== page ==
Born today in 1813, in Edinburgh, Jane Laurie Borthwick became interested in translating German hymns into English while traveling in Europe. Upon her return, her father encouraged the work so that she could share the hymn texts that so interested her. Eventually she and her sister, Sarah Borthwick Findlater, compiled a book of their translations titled Hymns from the Land of Luther (1854). Borthwick continued the task of hymn and verse translation in later books as well.
A member of the Free Church of Scotland, Borthwick was also involved in mission and social justice work in several Edinburgh organizations.
Today's hymn is intended for Sunday (Sabbath) worship, once a popular theme but less often seen today.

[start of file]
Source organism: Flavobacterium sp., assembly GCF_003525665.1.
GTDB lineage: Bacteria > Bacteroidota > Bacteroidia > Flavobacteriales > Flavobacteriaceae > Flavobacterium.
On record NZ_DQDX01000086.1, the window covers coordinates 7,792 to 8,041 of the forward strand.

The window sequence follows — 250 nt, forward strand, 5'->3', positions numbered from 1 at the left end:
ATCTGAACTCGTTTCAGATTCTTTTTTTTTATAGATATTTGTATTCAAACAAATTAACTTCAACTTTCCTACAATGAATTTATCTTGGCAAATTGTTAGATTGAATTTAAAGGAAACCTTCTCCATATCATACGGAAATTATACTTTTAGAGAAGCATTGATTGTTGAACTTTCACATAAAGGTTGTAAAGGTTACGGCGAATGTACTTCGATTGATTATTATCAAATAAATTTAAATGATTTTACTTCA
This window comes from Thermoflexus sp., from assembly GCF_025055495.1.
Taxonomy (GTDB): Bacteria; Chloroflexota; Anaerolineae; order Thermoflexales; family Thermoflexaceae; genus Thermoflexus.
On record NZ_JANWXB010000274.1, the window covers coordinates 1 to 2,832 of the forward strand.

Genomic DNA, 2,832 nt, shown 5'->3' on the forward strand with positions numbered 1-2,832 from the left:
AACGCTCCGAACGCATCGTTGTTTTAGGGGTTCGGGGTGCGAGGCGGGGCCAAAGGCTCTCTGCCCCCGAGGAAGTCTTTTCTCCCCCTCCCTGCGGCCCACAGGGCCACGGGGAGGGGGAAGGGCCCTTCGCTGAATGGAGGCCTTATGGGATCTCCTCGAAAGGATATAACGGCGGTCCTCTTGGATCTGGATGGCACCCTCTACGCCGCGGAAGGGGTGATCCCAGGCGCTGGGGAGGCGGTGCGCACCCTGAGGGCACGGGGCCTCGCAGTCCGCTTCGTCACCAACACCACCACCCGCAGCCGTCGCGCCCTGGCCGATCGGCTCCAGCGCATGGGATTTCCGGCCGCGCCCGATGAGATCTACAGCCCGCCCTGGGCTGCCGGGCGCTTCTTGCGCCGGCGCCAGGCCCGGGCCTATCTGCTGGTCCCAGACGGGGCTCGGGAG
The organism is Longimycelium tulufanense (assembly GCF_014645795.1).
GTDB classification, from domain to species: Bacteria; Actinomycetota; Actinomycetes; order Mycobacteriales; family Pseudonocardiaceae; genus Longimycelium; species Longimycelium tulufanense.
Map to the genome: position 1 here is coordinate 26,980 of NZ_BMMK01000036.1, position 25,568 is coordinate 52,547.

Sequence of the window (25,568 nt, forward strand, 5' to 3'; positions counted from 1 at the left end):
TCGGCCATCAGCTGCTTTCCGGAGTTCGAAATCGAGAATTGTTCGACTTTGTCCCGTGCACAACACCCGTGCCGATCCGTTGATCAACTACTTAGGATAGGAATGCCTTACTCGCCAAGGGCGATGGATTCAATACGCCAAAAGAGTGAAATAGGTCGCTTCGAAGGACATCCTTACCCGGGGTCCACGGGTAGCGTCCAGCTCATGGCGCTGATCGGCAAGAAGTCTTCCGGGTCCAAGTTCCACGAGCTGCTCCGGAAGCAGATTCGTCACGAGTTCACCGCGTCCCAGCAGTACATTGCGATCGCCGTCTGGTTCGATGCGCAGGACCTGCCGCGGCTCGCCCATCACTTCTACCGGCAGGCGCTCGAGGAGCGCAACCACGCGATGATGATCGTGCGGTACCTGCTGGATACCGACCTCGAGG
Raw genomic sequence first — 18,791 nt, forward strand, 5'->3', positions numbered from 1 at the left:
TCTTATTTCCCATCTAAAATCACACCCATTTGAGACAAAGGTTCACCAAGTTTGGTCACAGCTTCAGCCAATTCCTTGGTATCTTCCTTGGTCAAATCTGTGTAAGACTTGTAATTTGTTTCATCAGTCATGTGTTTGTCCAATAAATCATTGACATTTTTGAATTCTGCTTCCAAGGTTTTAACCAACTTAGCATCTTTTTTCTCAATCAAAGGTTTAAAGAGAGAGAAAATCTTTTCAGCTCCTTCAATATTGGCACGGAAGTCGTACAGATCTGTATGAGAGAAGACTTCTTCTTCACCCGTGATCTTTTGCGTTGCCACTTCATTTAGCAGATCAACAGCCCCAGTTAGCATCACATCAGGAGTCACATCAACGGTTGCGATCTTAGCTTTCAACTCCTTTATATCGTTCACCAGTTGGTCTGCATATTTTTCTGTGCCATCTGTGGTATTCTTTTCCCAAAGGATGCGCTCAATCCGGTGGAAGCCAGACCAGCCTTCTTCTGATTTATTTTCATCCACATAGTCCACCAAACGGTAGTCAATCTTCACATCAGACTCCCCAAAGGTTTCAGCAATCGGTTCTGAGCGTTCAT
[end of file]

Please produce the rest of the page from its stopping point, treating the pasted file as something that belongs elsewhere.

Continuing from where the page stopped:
Hallelujah! fairest morning,
Fairer than our words can say!
Down we lay the heavy burden
Of life’s toil and care today,
While this morn of joy and love
Brings fresh vigor from above.
In the gladness of God's worship
We will seek our joy today;
It is then we learn the fullness
Of the grace for which we pray,
When the word of life is giv’n,
Like the Savior’s voice from heav’n.
Let the day with thee be ended,
As with thee it has begun,
And thy blessing, God, be granted,
Till earth’s days and weeks are done;
That at last thy servants may
Keep eternal Sabbath day.
Jonathan Krause, 1739;
tr. Jane Laurie Borthwick, 1858; alt.
Tune: ORIEL (188.8.131.52.8.7.)
Caspar Ett, 1840
The author of the original German text, Jonathan Krause (1701-1762), was born in Silesia (now Poland) and was for many years the pastor of the Church of St. Peter and St. Paul in Legnica. This may be his only hymn that has been widely translated into other languages.
Six Years Ago: Jane Laurie Borthwick